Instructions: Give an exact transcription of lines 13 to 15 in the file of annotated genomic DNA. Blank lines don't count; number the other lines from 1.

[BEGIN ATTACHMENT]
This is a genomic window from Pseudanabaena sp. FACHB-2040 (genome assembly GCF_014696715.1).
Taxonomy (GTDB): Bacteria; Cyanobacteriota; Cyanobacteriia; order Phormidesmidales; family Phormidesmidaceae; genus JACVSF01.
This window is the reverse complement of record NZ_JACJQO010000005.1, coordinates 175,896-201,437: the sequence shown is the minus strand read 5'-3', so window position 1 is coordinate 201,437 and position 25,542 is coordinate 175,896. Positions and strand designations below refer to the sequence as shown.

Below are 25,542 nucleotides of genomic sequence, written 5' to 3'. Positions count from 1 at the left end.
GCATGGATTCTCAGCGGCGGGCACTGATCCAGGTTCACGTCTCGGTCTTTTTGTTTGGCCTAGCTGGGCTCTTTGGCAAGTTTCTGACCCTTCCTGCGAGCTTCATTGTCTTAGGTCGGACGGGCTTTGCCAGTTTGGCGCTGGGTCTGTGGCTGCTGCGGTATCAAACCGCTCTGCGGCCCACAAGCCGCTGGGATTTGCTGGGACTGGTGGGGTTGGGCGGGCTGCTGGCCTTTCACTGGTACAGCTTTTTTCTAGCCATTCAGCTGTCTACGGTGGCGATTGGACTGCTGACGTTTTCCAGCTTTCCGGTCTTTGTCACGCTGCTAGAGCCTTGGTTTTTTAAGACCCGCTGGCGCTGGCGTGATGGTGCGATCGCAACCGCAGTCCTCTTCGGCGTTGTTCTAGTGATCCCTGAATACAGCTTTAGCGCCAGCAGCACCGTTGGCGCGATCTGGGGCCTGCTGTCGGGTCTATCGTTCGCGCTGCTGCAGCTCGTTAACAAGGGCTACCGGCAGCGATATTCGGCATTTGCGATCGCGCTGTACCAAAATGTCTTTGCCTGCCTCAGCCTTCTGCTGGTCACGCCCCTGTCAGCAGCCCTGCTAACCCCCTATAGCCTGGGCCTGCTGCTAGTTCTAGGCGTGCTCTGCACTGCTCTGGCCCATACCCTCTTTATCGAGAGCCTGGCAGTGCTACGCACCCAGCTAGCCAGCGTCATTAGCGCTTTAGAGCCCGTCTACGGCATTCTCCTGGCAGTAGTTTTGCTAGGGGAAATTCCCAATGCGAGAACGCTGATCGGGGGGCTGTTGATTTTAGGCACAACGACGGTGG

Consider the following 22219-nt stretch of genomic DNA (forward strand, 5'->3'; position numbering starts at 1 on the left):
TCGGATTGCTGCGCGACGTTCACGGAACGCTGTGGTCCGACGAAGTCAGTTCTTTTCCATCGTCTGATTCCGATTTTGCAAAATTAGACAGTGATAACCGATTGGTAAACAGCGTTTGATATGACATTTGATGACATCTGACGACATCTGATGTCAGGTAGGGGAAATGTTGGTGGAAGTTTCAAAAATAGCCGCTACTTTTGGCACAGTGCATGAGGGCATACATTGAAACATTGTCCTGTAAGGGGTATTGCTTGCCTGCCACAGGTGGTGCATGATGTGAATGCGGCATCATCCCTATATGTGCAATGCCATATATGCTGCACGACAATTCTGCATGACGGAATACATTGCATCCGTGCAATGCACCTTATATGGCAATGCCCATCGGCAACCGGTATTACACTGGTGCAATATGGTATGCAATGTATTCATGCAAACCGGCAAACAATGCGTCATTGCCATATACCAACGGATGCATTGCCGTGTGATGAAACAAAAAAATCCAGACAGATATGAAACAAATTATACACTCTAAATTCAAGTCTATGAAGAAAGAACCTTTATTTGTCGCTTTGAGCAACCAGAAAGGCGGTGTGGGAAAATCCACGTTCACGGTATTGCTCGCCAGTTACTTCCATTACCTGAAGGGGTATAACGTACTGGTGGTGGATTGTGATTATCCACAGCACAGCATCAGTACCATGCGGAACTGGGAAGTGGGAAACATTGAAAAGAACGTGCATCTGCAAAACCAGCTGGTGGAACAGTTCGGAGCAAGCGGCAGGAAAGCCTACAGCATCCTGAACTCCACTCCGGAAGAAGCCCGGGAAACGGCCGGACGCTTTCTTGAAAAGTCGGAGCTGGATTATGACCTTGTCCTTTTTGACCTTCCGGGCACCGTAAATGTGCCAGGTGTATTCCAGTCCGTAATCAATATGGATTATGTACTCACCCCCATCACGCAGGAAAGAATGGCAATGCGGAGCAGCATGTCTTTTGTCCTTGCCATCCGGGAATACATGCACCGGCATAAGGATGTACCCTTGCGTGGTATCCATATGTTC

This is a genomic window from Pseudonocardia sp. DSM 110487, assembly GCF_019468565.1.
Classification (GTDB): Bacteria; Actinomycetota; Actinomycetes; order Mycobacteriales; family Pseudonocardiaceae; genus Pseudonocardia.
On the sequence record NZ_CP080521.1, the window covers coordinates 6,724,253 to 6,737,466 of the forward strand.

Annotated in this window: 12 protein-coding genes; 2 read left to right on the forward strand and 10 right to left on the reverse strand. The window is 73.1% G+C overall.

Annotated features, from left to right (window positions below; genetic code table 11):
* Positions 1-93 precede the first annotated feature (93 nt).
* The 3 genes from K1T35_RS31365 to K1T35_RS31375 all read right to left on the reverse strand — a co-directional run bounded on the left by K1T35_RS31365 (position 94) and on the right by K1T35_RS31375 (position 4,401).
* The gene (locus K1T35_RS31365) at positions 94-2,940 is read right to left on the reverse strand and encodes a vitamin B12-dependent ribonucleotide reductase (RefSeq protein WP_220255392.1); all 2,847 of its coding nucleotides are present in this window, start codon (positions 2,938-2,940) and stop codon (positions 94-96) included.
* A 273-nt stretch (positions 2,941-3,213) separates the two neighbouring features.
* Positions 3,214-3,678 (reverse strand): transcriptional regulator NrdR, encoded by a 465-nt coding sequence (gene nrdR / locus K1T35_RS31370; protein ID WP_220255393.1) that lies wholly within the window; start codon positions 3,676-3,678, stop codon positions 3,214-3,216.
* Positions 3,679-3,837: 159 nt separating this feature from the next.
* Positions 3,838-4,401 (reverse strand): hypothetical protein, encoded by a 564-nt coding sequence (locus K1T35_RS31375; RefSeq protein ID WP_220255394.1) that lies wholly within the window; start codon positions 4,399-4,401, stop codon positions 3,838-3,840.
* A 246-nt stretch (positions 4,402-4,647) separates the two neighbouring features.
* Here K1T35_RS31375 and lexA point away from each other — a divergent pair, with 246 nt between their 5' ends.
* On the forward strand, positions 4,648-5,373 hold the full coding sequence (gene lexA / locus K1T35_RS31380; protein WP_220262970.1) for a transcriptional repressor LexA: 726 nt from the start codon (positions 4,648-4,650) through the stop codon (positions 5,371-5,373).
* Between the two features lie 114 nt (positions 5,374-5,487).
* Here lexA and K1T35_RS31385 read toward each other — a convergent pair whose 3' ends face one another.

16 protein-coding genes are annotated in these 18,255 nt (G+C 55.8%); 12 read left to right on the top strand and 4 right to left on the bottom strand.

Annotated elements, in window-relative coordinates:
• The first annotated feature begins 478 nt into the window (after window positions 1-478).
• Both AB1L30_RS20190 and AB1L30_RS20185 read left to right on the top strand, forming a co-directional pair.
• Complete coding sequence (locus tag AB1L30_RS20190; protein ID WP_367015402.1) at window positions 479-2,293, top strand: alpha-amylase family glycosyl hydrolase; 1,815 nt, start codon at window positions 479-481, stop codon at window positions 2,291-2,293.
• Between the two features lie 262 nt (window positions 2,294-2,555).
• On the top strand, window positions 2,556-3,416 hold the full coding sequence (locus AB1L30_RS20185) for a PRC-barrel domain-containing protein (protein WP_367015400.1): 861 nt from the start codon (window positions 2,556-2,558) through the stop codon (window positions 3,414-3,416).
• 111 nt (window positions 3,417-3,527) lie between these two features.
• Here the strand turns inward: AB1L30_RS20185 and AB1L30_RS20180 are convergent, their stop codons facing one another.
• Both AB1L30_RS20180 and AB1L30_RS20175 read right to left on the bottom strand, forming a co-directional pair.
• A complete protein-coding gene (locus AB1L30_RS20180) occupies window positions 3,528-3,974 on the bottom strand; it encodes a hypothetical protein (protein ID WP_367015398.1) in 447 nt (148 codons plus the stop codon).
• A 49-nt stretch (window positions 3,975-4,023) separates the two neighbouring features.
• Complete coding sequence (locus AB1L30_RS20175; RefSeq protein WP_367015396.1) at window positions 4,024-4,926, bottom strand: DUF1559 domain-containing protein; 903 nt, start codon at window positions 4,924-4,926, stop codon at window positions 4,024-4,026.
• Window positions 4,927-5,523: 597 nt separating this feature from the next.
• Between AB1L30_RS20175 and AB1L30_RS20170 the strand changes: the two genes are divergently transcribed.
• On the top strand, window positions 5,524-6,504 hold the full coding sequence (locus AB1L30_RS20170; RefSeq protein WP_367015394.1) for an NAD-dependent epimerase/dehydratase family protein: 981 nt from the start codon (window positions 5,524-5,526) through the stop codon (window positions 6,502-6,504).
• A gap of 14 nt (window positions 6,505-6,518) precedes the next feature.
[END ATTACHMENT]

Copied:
* Positions 1-93 precede the first annotated feature (93 nt).
* The 3 genes from K1T35_RS31365 to K1T35_RS31375 all read right to left on the reverse strand — a co-directional run bounded on the left by K1T35_RS31365 (position 94) and on the right by K1T35_RS31375 (position 4,401).
* The gene (locus K1T35_RS31365) at positions 94-2,940 is read right to left on the reverse strand and encodes a vitamin B12-dependent ribonucleotide reductase (RefSeq protein WP_220255392.1); all 2,847 of its coding nucleotides are present in this window, start codon (positions 2,938-2,940) and stop codon (positions 94-96) included.